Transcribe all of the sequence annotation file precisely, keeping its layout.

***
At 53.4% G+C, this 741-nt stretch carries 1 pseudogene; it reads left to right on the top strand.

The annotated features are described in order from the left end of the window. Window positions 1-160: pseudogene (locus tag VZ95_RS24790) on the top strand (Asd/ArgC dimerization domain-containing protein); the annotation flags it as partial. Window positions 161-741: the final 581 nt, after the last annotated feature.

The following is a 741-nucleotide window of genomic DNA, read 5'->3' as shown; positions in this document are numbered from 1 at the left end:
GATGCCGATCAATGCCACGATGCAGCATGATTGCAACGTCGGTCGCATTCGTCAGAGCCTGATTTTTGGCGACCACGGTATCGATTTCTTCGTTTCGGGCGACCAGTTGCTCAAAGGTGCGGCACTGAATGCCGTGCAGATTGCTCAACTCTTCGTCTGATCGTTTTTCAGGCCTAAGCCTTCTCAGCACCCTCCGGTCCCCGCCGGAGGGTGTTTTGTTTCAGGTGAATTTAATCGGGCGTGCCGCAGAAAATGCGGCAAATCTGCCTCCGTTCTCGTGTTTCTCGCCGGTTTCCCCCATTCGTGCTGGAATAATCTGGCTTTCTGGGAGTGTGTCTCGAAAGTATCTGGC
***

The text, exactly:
At 53.4% G+C, this 741-nt stretch carries 1 pseudogene; it reads left to right on the top strand.

The annotated features are described in order from the left end of the window. Window positions 1-160: pseudogene (locus tag VZ95_RS24790) on the top strand (Asd/ArgC dimerization domain-containing protein); the annotation flags it as partial. Window positions 161-741: the final 581 nt, after the last annotated feature.

The following is a 741-nucleotide window of genomic DNA, read 5'->3' as shown; positions in this document are numbered from 1 at the left end:
GATGCCGATCAATGCCACGATGCAGCATGATTGCAACGTCGGTCGCATTCGTCAGAGCCTGATTTTTGGCGACCACGGTATCGATTTCTTCGTTTCGGGCGACCAGTTGCTCAAAGGTGCGGCACTGAATGCCGTGCAGATTGCTCAACTCTTCGTCTGATCGTTTTTCAGGCCTAAGCCTTCTCAGCACCCTCCGGTCCCCGCCGGAGGGTGTTTTGTTTCAGGTGAATTTAATCGGGCGTGCCGCAGAAAATGCGGCAAATCTGCCTCCGTTCTCGTGTTTCTCGCCGGTTTCCCCCATTCGTGCTGGAATAATCTGGCTTTCTGGGAGTGTGTCTCGAAAGTATCTGGC